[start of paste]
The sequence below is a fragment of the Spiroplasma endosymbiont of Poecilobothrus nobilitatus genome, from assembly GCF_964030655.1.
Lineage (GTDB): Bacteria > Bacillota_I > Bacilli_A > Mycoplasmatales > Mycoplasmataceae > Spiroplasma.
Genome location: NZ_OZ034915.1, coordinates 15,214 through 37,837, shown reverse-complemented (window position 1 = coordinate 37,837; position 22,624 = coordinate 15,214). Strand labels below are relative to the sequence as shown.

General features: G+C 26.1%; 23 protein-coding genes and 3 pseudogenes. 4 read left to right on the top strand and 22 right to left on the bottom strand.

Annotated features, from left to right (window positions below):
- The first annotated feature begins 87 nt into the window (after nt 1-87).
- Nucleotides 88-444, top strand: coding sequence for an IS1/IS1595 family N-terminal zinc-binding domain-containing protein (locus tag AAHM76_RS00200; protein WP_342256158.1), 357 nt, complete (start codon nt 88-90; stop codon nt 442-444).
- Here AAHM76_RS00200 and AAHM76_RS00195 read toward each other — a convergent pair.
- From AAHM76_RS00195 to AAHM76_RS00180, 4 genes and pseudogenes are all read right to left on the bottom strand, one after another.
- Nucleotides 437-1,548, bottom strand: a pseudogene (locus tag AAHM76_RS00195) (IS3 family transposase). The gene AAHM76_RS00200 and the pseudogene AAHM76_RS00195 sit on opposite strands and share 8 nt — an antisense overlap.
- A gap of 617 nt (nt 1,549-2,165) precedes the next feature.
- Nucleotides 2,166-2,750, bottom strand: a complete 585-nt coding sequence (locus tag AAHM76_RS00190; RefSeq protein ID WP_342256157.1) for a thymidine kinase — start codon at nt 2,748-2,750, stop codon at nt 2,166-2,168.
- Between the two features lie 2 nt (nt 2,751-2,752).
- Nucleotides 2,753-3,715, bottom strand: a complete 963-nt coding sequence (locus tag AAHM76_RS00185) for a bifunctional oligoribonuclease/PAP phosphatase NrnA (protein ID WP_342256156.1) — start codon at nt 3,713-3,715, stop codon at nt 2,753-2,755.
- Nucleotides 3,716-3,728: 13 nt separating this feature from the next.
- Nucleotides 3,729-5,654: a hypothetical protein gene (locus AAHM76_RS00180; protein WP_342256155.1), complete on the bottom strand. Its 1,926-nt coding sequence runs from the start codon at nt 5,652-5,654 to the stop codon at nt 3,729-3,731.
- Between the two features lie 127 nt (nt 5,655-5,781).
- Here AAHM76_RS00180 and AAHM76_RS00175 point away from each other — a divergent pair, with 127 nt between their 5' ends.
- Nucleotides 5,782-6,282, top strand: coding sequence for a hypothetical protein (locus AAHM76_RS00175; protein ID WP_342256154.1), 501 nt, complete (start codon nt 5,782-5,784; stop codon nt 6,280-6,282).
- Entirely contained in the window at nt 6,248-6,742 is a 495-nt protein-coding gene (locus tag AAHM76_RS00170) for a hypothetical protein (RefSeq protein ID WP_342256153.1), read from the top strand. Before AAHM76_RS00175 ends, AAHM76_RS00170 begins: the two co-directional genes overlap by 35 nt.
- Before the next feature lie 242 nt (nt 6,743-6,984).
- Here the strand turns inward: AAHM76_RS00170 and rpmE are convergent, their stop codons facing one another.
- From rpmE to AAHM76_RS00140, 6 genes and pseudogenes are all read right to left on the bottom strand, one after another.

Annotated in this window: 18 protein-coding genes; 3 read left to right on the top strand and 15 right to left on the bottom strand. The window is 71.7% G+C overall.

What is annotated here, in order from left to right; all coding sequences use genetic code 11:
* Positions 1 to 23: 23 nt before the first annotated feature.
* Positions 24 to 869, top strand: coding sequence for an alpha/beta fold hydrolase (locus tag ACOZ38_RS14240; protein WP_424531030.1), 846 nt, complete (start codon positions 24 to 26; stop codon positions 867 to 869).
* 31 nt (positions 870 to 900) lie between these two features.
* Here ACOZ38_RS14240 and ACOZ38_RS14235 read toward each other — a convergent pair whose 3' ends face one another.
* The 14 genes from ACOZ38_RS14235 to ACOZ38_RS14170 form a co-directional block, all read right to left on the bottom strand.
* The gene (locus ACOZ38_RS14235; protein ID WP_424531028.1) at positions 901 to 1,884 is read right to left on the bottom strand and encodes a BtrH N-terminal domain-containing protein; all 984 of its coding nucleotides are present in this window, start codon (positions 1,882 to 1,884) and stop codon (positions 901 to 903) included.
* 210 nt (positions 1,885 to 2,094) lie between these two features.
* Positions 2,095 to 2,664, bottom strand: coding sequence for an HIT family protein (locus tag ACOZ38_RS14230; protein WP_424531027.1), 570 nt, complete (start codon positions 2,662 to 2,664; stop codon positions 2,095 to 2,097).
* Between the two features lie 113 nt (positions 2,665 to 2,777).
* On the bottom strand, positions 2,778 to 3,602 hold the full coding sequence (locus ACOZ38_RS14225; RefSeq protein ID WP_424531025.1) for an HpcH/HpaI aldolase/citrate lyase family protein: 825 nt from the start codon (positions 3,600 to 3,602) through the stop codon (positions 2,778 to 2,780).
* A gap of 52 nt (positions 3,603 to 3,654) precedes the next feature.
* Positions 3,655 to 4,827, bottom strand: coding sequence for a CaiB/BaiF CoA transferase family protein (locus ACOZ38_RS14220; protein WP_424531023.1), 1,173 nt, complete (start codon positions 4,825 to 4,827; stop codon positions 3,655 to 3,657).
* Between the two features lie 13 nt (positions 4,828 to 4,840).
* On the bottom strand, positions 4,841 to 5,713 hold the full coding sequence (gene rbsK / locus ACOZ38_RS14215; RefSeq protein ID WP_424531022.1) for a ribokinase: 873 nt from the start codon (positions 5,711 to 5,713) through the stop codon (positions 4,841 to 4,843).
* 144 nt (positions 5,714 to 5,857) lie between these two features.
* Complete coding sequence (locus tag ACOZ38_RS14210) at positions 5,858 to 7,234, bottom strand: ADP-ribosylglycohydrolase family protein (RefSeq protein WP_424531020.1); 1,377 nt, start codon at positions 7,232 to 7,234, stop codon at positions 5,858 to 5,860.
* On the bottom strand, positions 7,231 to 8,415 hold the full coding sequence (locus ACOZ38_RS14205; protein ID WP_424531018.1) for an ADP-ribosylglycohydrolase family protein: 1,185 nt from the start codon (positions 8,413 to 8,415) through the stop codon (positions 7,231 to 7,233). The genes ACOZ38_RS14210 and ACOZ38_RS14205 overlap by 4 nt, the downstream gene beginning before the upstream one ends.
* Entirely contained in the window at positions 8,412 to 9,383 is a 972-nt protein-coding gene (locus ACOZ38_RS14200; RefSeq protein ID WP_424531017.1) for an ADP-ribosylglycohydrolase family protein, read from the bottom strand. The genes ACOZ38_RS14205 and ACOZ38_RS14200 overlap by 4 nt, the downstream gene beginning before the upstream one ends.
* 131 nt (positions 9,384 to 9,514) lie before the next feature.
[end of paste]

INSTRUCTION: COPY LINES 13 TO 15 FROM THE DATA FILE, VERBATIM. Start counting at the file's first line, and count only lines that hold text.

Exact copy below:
- Between the two features lie 2 nt (nt 2,751-2,752).
- Nucleotides 2,753-3,715, bottom strand: a complete 963-nt coding sequence (locus tag AAHM76_RS00185) for a bifunctional oligoribonuclease/PAP phosphatase NrnA (protein ID WP_342256156.1) — start codon at nt 3,713-3,715, stop codon at nt 2,753-2,755.
- Nucleotides 3,716-3,728: 13 nt separating this feature from the next.